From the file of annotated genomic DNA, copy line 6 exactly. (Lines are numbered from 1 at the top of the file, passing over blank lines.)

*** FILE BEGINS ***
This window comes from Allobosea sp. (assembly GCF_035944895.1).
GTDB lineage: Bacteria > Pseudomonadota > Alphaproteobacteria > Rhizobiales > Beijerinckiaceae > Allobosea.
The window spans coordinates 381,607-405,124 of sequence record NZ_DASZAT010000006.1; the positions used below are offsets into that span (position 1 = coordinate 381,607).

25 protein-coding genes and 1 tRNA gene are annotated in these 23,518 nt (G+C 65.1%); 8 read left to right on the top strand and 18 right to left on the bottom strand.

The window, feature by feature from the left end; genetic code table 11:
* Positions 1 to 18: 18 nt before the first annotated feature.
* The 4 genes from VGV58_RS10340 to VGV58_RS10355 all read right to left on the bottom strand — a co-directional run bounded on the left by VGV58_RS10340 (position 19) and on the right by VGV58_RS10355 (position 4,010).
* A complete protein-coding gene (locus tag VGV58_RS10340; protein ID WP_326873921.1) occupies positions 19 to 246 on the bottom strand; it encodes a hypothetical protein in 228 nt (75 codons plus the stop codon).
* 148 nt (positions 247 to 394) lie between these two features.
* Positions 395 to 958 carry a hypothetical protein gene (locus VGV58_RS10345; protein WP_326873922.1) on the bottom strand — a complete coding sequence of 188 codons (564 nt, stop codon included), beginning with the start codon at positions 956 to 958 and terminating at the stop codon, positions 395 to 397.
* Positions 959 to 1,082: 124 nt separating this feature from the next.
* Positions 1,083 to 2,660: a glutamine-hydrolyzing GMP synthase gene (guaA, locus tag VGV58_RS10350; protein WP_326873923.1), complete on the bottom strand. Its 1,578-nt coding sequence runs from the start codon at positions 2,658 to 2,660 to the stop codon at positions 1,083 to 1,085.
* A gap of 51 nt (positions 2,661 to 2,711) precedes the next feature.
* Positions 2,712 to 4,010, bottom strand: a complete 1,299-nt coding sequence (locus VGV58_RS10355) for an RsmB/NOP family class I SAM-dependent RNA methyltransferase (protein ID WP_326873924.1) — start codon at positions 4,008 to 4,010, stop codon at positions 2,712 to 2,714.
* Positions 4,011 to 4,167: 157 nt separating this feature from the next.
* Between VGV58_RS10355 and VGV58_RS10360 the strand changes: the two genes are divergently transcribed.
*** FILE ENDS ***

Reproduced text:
* Positions 1 to 18: 18 nt before the first annotated feature.